Thank you, Rob. I hope everybody found these presentations interesting. We do have some questions that were typed into the chat area, so I am going to start off with those questions. Since we just ended with robert martinez's presentation, I will start off with a question for you first, rob. You show trackage rights on the panhandle rail line in ohio. Are you concerned about losing those rights should ohio opt to sell its ownership rights in the line?

R. Martinez:
I have to be completely honest. I am unfamiliar with any change in ohio so I can't comment on that. I am not the person to answer that question, but our strategic planning department I am sure is looking at that.

J. Seplow:
The next question is also related. Rob, I will let you give your opinion first, and, then, craig, if you want to jump in with an opinion as well. Is a government owner -- owned and maintained interstate rail network needed to make interstate trucking competitive again?

R. Martinez:
That would be a huge mistake. Railroads work because they are an integrated, -- vertically integrated industry. We own the tracks, we own the right-of-way. We own the locomotives, we own most of the terminals are operated by the industry itself. What would happen, if you had government ownership of the infrastructure is that the investment figures would go awry. You would have less competitive rail or have too little investment in infrastructures that would mean that rail service performance would be add convenient. It would be delinquent. And as a result you would have less market driven rail industry. And when you have less market pressures, less market demands, you are going to become less competitive.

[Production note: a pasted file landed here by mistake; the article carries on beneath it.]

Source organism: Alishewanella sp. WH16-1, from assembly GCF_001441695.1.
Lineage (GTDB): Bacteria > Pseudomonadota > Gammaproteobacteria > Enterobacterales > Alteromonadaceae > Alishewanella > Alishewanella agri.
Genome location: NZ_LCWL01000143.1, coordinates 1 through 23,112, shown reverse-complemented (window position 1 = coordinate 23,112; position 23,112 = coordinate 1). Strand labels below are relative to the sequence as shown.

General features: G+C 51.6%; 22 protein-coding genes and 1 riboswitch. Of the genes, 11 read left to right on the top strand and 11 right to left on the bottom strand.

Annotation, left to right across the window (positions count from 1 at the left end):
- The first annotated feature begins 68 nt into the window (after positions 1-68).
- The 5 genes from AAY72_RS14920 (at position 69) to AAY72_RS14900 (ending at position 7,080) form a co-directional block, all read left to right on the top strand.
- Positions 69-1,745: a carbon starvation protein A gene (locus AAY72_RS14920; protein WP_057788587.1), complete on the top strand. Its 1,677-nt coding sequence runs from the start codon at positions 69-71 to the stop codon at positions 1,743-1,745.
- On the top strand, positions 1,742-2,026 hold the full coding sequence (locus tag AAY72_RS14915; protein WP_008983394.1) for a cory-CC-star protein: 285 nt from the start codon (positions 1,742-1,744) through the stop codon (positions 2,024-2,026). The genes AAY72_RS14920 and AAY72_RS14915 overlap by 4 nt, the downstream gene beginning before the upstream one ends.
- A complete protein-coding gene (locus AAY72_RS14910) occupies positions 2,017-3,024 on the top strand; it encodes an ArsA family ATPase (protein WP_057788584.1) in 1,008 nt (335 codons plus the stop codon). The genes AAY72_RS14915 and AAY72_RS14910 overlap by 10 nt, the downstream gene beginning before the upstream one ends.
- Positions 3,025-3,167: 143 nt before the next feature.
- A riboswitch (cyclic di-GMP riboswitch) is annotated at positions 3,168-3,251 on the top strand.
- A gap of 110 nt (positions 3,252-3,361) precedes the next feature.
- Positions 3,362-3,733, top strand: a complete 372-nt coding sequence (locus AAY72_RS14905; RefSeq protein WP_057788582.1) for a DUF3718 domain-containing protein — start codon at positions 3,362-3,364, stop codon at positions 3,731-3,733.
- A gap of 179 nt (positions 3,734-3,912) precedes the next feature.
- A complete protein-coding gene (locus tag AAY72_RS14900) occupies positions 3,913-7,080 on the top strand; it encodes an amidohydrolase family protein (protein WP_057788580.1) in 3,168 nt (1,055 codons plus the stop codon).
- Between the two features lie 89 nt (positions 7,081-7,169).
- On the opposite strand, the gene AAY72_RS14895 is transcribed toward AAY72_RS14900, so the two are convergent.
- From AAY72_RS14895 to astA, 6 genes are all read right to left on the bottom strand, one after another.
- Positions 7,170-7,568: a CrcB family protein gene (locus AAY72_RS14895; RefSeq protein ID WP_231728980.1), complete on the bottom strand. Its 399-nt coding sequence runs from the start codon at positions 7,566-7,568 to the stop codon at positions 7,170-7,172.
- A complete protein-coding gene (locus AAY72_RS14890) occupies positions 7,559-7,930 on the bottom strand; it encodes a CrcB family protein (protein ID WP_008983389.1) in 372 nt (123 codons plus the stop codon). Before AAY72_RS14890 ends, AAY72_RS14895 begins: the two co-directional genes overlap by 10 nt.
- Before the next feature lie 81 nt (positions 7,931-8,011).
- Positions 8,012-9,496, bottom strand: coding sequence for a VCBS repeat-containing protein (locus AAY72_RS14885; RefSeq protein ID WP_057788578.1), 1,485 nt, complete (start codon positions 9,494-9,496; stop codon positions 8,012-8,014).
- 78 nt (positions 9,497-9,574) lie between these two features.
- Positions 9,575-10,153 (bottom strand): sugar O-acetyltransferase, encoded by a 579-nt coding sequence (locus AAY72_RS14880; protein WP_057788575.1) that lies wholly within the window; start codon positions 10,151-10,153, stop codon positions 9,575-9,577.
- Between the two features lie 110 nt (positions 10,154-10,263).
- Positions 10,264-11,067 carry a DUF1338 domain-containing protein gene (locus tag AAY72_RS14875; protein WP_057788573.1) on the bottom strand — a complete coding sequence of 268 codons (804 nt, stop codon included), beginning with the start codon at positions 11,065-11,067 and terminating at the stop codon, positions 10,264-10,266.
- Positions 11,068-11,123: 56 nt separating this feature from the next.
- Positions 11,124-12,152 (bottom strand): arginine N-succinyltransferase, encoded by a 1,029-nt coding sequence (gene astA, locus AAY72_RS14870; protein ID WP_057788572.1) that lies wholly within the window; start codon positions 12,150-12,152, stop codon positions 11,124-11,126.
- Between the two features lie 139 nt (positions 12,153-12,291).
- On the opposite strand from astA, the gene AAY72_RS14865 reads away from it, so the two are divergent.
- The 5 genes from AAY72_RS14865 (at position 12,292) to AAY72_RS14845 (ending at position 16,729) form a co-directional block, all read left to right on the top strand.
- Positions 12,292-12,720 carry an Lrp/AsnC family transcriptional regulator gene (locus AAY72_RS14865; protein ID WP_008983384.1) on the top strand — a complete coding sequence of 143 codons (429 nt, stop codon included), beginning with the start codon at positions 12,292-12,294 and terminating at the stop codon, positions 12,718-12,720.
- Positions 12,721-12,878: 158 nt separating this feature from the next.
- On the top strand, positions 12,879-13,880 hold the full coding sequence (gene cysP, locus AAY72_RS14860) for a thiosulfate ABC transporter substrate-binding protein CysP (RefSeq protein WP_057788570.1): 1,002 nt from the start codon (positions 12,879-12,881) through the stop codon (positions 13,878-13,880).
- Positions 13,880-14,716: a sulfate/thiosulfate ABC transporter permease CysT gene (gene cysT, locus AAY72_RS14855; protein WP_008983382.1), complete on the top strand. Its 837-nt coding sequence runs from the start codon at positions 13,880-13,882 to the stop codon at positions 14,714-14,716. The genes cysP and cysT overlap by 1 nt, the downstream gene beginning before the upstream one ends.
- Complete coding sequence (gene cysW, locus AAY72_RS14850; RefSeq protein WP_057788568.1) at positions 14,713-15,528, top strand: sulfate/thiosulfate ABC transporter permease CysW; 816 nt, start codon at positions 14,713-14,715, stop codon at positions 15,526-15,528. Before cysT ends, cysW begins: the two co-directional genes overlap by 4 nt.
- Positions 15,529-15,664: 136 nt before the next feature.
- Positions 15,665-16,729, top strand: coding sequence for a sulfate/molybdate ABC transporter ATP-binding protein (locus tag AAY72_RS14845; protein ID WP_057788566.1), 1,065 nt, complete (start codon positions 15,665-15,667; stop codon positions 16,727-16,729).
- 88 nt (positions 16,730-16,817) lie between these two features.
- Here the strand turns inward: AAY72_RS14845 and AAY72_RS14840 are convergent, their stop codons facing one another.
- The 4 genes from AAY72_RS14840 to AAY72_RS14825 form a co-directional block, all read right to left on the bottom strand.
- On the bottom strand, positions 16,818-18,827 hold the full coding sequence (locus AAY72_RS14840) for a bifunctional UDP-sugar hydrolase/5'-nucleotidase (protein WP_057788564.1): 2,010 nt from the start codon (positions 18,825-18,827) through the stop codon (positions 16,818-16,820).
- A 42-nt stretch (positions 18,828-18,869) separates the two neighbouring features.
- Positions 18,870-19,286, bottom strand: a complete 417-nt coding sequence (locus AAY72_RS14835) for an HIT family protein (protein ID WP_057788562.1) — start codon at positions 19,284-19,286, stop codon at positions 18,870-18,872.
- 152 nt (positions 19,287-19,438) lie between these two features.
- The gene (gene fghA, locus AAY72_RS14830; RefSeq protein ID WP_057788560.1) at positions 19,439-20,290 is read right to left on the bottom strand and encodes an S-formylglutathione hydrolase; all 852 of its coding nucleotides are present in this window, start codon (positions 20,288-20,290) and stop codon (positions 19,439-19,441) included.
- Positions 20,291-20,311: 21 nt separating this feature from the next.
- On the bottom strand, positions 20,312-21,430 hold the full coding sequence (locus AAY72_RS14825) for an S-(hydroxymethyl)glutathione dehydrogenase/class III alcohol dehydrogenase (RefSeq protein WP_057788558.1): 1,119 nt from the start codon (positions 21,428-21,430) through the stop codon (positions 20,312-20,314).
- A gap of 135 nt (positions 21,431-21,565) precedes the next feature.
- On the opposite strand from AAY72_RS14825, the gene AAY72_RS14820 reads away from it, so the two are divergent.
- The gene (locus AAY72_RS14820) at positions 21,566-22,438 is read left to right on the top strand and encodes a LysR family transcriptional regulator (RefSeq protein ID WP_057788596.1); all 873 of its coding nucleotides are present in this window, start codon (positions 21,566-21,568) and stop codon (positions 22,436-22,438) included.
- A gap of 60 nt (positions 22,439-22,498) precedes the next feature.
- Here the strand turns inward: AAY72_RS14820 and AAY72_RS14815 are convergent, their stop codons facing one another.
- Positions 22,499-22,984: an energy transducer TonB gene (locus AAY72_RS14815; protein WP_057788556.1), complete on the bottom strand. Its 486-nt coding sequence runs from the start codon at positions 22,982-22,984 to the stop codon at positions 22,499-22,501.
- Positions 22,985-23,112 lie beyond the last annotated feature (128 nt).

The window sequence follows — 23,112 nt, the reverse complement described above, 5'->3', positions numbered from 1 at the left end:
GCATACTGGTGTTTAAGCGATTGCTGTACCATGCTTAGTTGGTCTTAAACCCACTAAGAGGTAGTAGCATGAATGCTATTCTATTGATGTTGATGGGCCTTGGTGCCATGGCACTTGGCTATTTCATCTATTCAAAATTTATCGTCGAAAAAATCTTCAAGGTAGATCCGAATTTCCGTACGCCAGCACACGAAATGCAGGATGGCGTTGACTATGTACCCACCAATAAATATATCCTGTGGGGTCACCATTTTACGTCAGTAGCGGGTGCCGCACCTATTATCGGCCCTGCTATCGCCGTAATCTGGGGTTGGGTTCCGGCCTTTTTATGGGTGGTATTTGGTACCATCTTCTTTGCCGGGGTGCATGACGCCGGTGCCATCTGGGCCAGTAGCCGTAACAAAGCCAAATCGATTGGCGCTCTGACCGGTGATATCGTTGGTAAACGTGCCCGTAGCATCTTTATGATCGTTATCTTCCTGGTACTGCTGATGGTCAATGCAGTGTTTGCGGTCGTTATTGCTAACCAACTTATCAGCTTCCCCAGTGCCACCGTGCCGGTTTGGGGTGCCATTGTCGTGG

C. Rockey:
Yes. I would certainly strongly second what rob said. And you don't have to look too far to realize this. North america, and I mentioned this, has the most efficient lowest cost service for rail users. Canada and mexico are up there too, basically, neck and neck. And, of course, they are vertically integrated. If you look around the world, and look at the railroads, what has been the case up until recently, is that virtually everybody's railroad, other than north america, was a state owned organ or closely overseen by the state, if not actually run, and it was in many cases a social tool. Well, what has been the wave in the last 15 years is conversions and privatizations which have attempted to mimic the model in north america. In other words, the countries have gravitated to a recognition that what is happening in north america with regards to the ownership and operator being the same, is the way to go. And there has been a parade of railroad and public officials from a myriad of other countries to the u.s, to the railroads, to the AAR to learn how to implement these changes, and I guess a particular case of note is mexico, which not too many years ago had a railroad system that was antiquated and was a vehicle for employment, and that has since been rationalized in recent years, has been divided into individual operations, all of which have been privatized, and in doing this, mexico considered different avenues and found out that if the state was to divide the railroad operations ownership, that the financiers, the lenders were not going to be eager to give them the funds that would be necessary to upgrade the system. So it's a recognition by government, and this may be the most important recognition of all - the wall street folks - that if you are going to get the biggest bang for the buck it has to be in private hands and vertically integrated.

J. Seplow:
Thank you, we will continue with craig and rob right now. Do any of you have any thoughts on the Transtexas corridor concept?

R. Martinez: